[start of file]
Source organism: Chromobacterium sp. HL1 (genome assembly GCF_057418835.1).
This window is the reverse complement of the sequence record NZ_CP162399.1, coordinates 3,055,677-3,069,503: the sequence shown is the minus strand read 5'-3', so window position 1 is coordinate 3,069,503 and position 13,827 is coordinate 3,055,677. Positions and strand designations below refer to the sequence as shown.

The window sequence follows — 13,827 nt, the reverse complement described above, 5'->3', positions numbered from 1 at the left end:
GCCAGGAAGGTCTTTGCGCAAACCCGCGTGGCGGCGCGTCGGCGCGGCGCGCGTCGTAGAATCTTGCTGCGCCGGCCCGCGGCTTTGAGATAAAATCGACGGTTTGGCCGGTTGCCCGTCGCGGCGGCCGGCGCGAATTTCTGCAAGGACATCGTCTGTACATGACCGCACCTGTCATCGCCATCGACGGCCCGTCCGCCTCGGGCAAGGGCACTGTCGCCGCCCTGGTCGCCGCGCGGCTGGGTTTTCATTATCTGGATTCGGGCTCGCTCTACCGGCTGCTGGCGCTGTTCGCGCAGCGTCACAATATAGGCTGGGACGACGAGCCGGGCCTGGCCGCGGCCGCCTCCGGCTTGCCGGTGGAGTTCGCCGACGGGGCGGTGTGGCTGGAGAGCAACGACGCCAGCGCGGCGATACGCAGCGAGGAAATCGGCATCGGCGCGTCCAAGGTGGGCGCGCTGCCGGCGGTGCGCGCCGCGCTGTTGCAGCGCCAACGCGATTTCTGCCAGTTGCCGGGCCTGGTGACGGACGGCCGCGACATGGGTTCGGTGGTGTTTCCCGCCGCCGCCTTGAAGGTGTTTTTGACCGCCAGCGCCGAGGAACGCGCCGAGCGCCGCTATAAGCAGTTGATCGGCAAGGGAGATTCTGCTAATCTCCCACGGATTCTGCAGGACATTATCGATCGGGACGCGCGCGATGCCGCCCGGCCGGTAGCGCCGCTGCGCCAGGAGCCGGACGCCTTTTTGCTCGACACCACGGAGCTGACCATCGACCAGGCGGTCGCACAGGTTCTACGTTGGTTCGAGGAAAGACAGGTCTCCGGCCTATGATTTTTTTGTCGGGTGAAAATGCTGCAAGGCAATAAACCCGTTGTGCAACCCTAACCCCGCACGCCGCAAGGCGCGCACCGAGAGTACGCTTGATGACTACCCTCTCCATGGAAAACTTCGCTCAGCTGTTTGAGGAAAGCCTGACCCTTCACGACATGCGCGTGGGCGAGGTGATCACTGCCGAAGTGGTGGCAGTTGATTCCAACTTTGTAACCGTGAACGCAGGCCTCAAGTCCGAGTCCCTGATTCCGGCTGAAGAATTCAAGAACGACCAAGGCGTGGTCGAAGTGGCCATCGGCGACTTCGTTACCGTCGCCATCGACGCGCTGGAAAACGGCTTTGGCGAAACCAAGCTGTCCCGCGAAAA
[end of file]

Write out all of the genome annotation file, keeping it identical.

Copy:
Source organism: Chromobacterium sp. HL1 (genome assembly GCF_057418835.1).
This window is the reverse complement of the sequence record NZ_CP162399.1, coordinates 3,055,677-3,069,503: the sequence shown is the minus strand read 5'-3', so window position 1 is coordinate 3,069,503 and position 13,827 is coordinate 3,055,677. Positions and strand designations below refer to the sequence as shown.

The window sequence follows — 13,827 nt, the reverse complement described above, 5'->3', positions numbered from 1 at the left end:
GCCAGGAAGGTCTTTGCGCAAACCCGCGTGGCGGCGCGTCGGCGCGGCGCGCGTCGTAGAATCTTGCTGCGCCGGCCCGCGGCTTTGAGATAAAATCGACGGTTTGGCCGGTTGCCCGTCGCGGCGGCCGGCGCGAATTTCTGCAAGGACATCGTCTGTACATGACCGCACCTGTCATCGCCATCGACGGCCCGTCCGCCTCGGGCAAGGGCACTGTCGCCGCCCTGGTCGCCGCGCGGCTGGGTTTTCATTATCTGGATTCGGGCTCGCTCTACCGGCTGCTGGCGCTGTTCGCGCAGCGTCACAATATAGGCTGGGACGACGAGCCGGGCCTGGCCGCGGCCGCCTCCGGCTTGCCGGTGGAGTTCGCCGACGGGGCGGTGTGGCTGGAGAGCAACGACGCCAGCGCGGCGATACGCAGCGAGGAAATCGGCATCGGCGCGTCCAAGGTGGGCGCGCTGCCGGCGGTGCGCGCCGCGCTGTTGCAGCGCCAACGCGATTTCTGCCAGTTGCCGGGCCTGGTGACGGACGGCCGCGACATGGGTTCGGTGGTGTTTCCCGCCGCCGCCTTGAAGGTGTTTTTGACCGCCAGCGCCGAGGAACGCGCCGAGCGCCGCTATAAGCAGTTGATCGGCAAGGGAGATTCTGCTAATCTCCCACGGATTCTGCAGGACATTATCGATCGGGACGCGCGCGATGCCGCCCGGCCGGTAGCGCCGCTGCGCCAGGAGCCGGACGCCTTTTTGCTCGACACCACGGAGCTGACCATCGACCAGGCGGTCGCACAGGTTCTACGTTGGTTCGAGGAAAGACAGGTCTCCGGCCTATGATTTTTTTGTCGGGTGAAAATGCTGCAAGGCAATAAACCCGTTGTGCAACCCTAACCCCGCACGCCGCAAGGCGCGCACCGAGAGTACGCTTGATGACTACCCTCTCCATGGAAAACTTCGCTCAGCTGTTTGAGGAAAGCCTGACCCTTCACGACATGCGCGTGGGCGAGGTGATCACTGCCGAAGTGGTGGCAGTTGATTCCAACTTTGTAACCGTGAACGCAGGCCTCAAGTCCGAGTCCCTGATTCCGGCTGAAGAATTCAAGAACGACCAAGGCGTGGTCGAAGTGGCCATCGGCGACTTCGTTACCGTCGCCATCGACGCGCTGGAAAACGGCTTTGGCGAAACCAAGCTGTCCCGCGAAAA